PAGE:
Child Custody Lawyers in Columbus, OH
In the state of Ohio, child custody is normally allocated into one of two areas. Some cases may have one parent designated as the “residential parent,” or sole custodian; while the court may order shared parenting or joint custody.
Both shared parenting and a residential parent enjoy parental rights, but the residential parent is the one who holds the primary responsibilities and rights of the child while individuals involved in shared parenting share the responsibilities and rights of the child.
Lawyer for Child Custody in Columbus, OH
If you are seeking legal assistance with child custody matters in Columbus, Ohio, it is in your best interest to obtain legal counsel. Joslyn Law Firm assists clients in Union, Delaware, Licking, Franklin, Fairfield, Pickaway and Madison counties.
Our lawyers are experienced in child custody and will strive to protect your rights and achieve the best possible outcome for your situation. You can have our attorneys provide a free case evaluation by submitting your information in the form below.
Overview of Child Custody in Ohio
Joslyn Law Firm assists clients with numerous child custody arrangements that reflect the needs for both parents and children. Some of the most common cases include:
- Sole Custody: Just like the name implies, sole custody is a legal arrangement where one parent has complete custody of a child. This parents makes decisions and takes actions regarding the care and welfare of the child.
- Joint Custody: When possible, the courts in Ohio will try to give a child time with both parents. This is the most popular legal arrangement in Ohio for unmarried or divorced parents.
- Physical Custody: When determining physical custody, the courts will keep in mind where both parents are located in relation to each other. For example, if both parents live in different states, physical custody will likely be granted to the one located near the child’s school.
- Legal custody: Legal custody grants the parent responsibility for the major life decisions impacting the child. Legal custody can fall under two categories: sole legal custody and joint legal custody.
- Grandparent Visitation and Custody
(1) If neither parent files a pleading or motion in accordance with division (G) of this section, if at least one parent files a pleading or motion under that division but no parent who filed a pleading or motion under that division also files a plan for shared parenting, or if at least one parent files both a pleading or motion and a shared parenting plan under that division but no plan for shared parenting is in the best interest of the children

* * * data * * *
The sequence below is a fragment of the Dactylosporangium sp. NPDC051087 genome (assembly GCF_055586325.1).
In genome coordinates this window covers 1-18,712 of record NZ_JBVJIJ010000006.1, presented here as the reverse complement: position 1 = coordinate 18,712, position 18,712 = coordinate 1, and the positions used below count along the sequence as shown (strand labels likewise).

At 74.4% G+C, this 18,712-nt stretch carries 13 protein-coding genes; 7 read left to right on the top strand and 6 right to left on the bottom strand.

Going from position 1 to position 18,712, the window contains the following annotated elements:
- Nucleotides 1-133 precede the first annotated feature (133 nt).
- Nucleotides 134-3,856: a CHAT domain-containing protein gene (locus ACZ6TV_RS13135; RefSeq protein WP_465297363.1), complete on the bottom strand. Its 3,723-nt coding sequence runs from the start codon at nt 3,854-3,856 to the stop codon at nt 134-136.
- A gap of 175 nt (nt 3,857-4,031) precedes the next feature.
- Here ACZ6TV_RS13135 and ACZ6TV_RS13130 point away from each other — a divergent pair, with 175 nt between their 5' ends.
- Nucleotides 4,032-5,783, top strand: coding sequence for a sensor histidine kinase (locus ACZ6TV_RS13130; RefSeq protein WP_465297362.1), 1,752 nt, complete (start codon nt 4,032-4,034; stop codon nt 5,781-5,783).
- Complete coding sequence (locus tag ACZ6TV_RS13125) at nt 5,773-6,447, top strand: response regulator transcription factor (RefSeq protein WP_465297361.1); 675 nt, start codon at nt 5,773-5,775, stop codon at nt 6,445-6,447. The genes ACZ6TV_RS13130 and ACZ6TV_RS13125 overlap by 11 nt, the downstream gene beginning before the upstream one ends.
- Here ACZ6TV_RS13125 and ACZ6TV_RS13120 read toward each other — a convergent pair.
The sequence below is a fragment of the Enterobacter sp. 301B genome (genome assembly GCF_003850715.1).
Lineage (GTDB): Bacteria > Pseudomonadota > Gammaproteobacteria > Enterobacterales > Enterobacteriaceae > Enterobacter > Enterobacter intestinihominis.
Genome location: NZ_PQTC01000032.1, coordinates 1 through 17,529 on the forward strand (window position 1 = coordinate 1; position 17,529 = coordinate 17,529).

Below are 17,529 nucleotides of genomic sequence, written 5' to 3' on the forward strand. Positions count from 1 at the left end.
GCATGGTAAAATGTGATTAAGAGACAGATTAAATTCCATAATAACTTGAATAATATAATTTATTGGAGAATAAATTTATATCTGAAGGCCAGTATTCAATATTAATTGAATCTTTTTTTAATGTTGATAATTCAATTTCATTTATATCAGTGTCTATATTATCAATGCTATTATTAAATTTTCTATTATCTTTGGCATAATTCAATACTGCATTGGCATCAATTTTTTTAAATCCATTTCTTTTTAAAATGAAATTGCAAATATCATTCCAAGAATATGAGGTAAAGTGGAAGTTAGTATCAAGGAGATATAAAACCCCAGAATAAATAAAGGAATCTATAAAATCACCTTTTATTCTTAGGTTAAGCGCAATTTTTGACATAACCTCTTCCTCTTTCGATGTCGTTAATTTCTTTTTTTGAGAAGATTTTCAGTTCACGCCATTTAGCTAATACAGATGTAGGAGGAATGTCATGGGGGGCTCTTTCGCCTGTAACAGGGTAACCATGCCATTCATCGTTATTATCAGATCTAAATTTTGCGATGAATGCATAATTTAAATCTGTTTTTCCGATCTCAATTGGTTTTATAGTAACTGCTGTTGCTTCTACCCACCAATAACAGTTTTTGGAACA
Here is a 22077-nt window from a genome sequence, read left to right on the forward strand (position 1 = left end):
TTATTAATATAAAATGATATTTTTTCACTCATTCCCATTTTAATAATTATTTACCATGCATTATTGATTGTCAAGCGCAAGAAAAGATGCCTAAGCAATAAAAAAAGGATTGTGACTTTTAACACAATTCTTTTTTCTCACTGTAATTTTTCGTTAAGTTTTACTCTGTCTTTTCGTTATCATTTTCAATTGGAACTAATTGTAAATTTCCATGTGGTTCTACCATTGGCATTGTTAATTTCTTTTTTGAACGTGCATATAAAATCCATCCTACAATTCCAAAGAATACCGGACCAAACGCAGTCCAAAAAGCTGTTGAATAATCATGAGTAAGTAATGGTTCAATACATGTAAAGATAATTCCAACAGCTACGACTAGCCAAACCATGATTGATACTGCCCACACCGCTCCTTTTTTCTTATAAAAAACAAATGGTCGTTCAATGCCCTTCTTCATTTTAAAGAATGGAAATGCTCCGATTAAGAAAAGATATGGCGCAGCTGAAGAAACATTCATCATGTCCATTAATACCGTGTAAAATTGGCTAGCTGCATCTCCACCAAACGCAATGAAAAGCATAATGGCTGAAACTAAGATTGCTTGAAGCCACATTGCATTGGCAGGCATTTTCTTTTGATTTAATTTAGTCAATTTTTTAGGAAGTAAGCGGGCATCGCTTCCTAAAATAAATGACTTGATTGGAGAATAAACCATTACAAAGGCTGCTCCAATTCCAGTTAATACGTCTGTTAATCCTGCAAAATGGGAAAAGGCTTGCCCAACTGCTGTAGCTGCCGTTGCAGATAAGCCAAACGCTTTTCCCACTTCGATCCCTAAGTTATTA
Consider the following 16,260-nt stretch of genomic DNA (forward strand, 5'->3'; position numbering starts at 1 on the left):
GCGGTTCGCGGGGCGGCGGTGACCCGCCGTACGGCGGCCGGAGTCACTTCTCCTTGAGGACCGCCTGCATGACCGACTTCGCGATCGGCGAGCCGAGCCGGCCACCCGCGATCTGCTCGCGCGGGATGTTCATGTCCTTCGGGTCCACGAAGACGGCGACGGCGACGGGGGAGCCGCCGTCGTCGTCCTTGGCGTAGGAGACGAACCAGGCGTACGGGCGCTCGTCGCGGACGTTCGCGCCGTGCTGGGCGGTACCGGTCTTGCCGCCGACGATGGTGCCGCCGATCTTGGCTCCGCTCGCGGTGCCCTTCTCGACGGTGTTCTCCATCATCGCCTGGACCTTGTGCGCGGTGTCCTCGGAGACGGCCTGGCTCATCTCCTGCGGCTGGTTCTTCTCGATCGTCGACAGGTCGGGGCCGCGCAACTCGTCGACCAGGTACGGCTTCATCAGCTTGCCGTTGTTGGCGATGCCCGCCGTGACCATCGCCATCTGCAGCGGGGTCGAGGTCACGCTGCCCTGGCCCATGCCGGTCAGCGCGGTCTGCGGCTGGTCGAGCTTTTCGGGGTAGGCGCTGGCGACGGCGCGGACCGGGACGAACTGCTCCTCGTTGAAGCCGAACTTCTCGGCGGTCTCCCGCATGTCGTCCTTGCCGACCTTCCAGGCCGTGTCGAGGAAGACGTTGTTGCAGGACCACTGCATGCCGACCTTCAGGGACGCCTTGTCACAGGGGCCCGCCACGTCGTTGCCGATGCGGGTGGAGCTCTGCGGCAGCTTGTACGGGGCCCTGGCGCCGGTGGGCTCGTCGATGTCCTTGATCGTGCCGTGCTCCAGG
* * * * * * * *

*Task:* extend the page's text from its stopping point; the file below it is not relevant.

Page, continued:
Under O.R.C 3109.04(F)(1) courts take into account the best interest of a child when determining the allocation of custody. Courts will consider the following factors, including, but not limited to:
- The wishes of the child’s parents regarding the child’s care;
- If the court has interviewed the child regarding the child’s wishes and concerns as to the allocation of parental rights and responsibilities concerning the child
- The child’s interaction and interrelationship with the child’s parents, siblings, and any other person who may significantly affect the child’s best interest;
- The child’s adjustment to the child’s home, school, and community;
- The mental and physical health of all persons involved in the situation;
- The parent more likely to honor and facilitate court-approved parenting time rights or visitation and companionship rights;
- Whether either parent has failed to make all child support payments, including all arrearages, that are required of that parent pursuant to a child support order under which that parent is an obligor;
- Whether either parent or any member of the household of either parent previously has been convicted of or pleaded guilty to any criminal offense involving any act that resulted in a child being an abused child or a neglected child; either parent or any member of the household of either parent previously has been convicted of or pleaded guilty to a violation of section 2919.25 of the Revised Code or a sexually oriented offense involving a victim who at the time of the commission of the offense was a member of the family or household that is the subject of the current proceeding
- Whether the residential parent or one of the parents subject to a shared parenting decree has continuously and willfully denied the other parent’s right to parenting time in accordance with an order of the court;
- Whether either parent has established a residence or is planning to establish a residence, outside this state.
Allocating Parental Rights and Responsibilities for Care of Children- Shared Parenting – Full text of the Ohio Revised Code 3109.04 can be read at Codes.Ohio.Gov. Provisions include further explanation of custody cases, child reasonability and how custody is decided.
Child Custody Lawyer in Columbus, OH
If you are in the need of help with any issue involving child custody, contacts Joslyn Law Firm as soon as possible.
Our Ohio child custody attorneys represent clients in counties located around Columbus, Ohio. These counties include Union, Delaware, Licking, Fairfield, Pickaway, Madison and Franklin. Call (614) 420-2424 or fill out a case review form below and one of our attorneys will review it for free.
This page was last updated by Brian Joslyn